A bud tender displays medical marijuana at a dispensary in Los Angeles.
A bud tender displays medical marijuana at a dispensary in Los Angeles. - 
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Bill Radke: This is National Medical Marijuana Week. Ant to observe the week, federal officials observed the week by busting shady distributors in states that condone therapeutic use. Reporter Cash Peters says if you want to open a legal medical marijuana clinic, you had better know the rules of the game.

Cash Peters: Seriously, what could be a better than this? Stoners running their own marijuana clinic? But according to Bruce Perlowin -- he's the King of Pot, that's his nickname -- it's happening a lot.

Bruce Perlowin: It's the fastest growing entrepreneurial business in America today; $14 billion in sales in California alone, T-shirts -- one dispensary sells $6,000 in T-shirts with the marijuana leaf on it a month.

Six grand a month. That's why he organized this convention: to train people to "just say yes."

Woman: Yes, I'm thinking of opening a clinic myself.

Peters: You don't fear getting raided by the government?

Woman: Not really.

Well, maybe you should, because it's not paranoia, the Feds really are out to get you, if you don't follow the rules.

Bruce, though, thinks it's worth all the legal hassle because of what cannabis can do for sick people.

Perlowin: It does stop nausea, it does help MS. It expands your consciousness -- you know tune in, tune out, and drop out . . . what was Leary's phrase?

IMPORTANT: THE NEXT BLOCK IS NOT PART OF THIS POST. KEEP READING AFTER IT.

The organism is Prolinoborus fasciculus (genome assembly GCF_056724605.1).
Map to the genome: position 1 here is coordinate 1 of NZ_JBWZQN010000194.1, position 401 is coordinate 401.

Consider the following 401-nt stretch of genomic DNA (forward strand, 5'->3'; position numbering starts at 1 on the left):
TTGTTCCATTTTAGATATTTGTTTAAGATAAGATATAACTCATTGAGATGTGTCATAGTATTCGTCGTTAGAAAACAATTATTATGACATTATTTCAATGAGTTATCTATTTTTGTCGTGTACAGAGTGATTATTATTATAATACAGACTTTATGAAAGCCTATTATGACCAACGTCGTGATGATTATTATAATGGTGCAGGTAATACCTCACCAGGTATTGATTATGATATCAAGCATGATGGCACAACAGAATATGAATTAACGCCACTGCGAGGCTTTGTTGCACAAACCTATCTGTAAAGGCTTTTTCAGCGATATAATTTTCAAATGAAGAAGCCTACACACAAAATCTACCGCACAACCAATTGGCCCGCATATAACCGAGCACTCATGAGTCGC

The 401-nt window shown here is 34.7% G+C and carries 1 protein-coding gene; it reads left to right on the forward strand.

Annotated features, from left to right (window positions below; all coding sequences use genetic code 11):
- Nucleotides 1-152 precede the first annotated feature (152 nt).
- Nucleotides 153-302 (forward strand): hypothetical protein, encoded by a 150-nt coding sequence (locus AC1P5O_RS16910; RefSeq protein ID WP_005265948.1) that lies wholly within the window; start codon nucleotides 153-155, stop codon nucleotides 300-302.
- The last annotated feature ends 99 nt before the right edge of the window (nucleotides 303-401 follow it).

Peters: You see, if you didn't smoke pot, you'd remember that.

Perlowin: Exactly, there you go. Well, I don't smoke spot anymore. It just doesn't agree with me personally.

Ironically, the King of Pot is allergic to pot. Anyway, the convention is basically like a school for stoners: "Contact High." For an admission price of $420 -- I know -- they learn all they need to know about setting up a dispensary.

Nancy Dunlap is a life coach. She sees a real opportunity here:

Nancy Dunlap: Seventy-eight percent of the voting public would like to see cannabis legal.

Peters: So if I wanted to set up a pot clinic, say you've converted me now?

Dunlap: That's where all the red tape comes in, and that's why one of these expos is so important. Because you have to know what you're getting into.

Peters: We could call ourselves Rebels Inc. You could handle the drug stuff and I'd just meet and greet.

Dunlap: Well there you go, then, that's just perfect.

Or, if a pot clinic isn't for you -- I can't imagine that, but if it isn't -- you could even open a learning center to teach people about marijuana. That's lucrative, too.

Bill Carter used to be a cop:

Bill Carter: I have advised my 28-year-old son that this is a good investment that I think this is a good investment.

Peters" So you want him to open a pot clinic?

Carter: If that's what he wants to do.

Peters: But nobody grows up wanting to open a pot clinic.

Carter: Well actually, Daddy is saying that's not such a bad idea.

Wow. I wish I had a daddy like that.

In Los Angeles, I'm Cash Peters for Marketplace.